Kremlin Adopts New Counter-Insurgency Methods in Ingushetia
Publication: North Caucasus Weekly Volume: 8 Issue: 37
The continuing rebel attacks in Ingushetia are forcing the Russian authorities to look for new ways to pacify the region. Russian officials repeatedly vowed over the past summer that the situation in Ingushetia would soon be normalized, but the only thing that has changed since then is that the Ingush rebels have started to conduct their combat operations in an almost non-stop regime. Now, there are sometimes several attacks on police and military forces per day. The situation has become so humiliating for the authorities that they are trying to cover up the attacks conducted by the rebels, especially if no one was killed or wounded. According to the independent Ingushetiya.ru website, Ingushetia’s Interior Minister Musa Medov ordered his subordinates not to count attacks on policemen and the military if no casualties occurred.
The authorities made their first attempt to change the situation in Ingushetia for the better on July 21, when they launched a special “preventive” operation in the republic. Officers from the Russian Interior Ministry’s central directorate were sent from Moscow to Ingushetia to take charge of the operation (Agentura.ru, September 19). At the same time, Musa Medov was named Ingushetia’s new Interior Minister.
On August 9, an additional 2,500 troops were deployed to the region. However, attacks continued. On August 22, the Regional Anti-Terrorist Commission and the Operational Anti-Terrorist Headquarters in the North Caucasus held a special joint meeting in the republic to discuss additional alternatives to neutralize rebel activity in Ingushetia.
On September 9, rebels attacked a military and police base in the town of Malgobek. The next day, on September 10, federal Interior Minister Rashid Nurgaliev declared that General Iskandar Galimov, head of the ministry’s Criminal Investigation Department, had been sent to Ingushetia along with a group of senior police officers, so that the situation would soon improve. On September 13, Dmitry Kozak, presidential envoy to the Southern Federal District [Kozak was subsequently promoted to the position of federal Regional Development Minister], Arkady Yedelev, the supreme commander of the Russian anti-terrorist forces in the North Caucasus, and Ingush President Murat Zyazikov met in the city of Nazran to talk again about possible ways to stop the rise of the regional insurgency. At the meeting, Kozak assured Zyazikov that the Kremlin did not want his resignation because “no political decision should be made under pressure.” Kozak called on Yedelev to improve the coordination between the various security bodies in Ingushetia, especially between the local police and the Federal Security Service (FSB). In an interview with Russian media following the meeting, Kozak criticized the head of the police department of the city of Karabulak, who had ordered the arrest of a group of FSB commandos who had kidnapped several Ingush youngsters and killed one of them.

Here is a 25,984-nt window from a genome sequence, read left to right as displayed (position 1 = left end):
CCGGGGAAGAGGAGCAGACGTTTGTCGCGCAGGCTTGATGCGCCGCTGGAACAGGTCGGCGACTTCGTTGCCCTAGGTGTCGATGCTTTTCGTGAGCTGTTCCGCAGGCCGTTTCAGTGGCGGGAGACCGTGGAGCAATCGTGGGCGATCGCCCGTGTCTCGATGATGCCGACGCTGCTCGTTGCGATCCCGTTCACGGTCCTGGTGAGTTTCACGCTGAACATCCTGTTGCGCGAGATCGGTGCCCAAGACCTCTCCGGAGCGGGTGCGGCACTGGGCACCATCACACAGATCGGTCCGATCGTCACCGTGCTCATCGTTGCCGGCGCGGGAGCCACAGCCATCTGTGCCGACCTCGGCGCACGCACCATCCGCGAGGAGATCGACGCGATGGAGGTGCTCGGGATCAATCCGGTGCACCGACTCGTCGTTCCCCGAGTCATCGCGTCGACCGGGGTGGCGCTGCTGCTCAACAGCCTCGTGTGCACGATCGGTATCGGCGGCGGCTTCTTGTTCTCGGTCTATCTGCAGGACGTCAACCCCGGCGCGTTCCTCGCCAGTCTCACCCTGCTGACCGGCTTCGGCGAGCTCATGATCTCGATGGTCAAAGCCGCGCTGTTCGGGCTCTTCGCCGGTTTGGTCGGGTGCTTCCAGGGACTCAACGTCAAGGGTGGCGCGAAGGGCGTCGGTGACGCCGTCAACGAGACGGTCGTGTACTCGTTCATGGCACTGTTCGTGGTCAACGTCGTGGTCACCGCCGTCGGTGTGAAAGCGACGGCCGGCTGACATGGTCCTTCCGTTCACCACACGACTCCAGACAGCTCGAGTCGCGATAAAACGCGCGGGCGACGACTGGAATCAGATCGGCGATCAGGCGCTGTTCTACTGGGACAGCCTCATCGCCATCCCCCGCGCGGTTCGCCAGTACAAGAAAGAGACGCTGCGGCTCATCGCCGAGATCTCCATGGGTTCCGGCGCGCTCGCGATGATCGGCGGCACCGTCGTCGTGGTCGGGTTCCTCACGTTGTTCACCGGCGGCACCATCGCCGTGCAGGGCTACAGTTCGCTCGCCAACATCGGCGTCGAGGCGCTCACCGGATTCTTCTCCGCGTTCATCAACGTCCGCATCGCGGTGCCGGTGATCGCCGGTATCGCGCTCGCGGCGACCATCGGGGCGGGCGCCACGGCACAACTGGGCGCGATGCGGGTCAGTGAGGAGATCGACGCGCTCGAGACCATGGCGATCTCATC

Nevertheless, the insurgents’ reaction to the decisions made at the meeting was immediate. Over a span of two days – September 15-16 – militants twice attacked the Nazran police department, where the best-qualified Ingush police officers work.
The FSB leadership decided to form a special operational group in Ingushetia headed by an Ingush FSB officer, Colonel Alikhan Kalimatov, who is a member of the Central Directorate of the FSB in Moscow. As soon as Kalimatov arrived in Ingushetia, he was shot dead near the village of Gazi-Yurt.
On September 26, Magas, the “amir” or commander of the Ingush rebels, issued a statement saying that Kalimatov had been tasked with forming a special anti-insurgency group consisting of former Ingush rebels similar to the Chechen Vostok battalion headed by a former Chechen rebel field commander, Sulim Yamadaev.
Magas said in his statement that Kalimatov wanted to recruit candidates for a newly armed formation from members of the insurgency, offering them amnesty and a significant amount of money. In other words, if what Magas says is true, the Russian authorities are trying to use Chechenization methods in Ingushetia.
However, all of the attempts by Russian security officials to change the situation are being thwarted by the fierce and well-calculated resistance of the insurgency. During their summer campaign, the rebels lost only three militants and none of their field commanders, while the Russian side lost several senior officers and their intelligence network in the republic was completely destroyed. It will not be easy for the FSB to collect sufficient information about the rebels in Ingushetia in the near future, with local policemen being terrorized and any new kidnappings by security forces threatening to provoke mass street protests.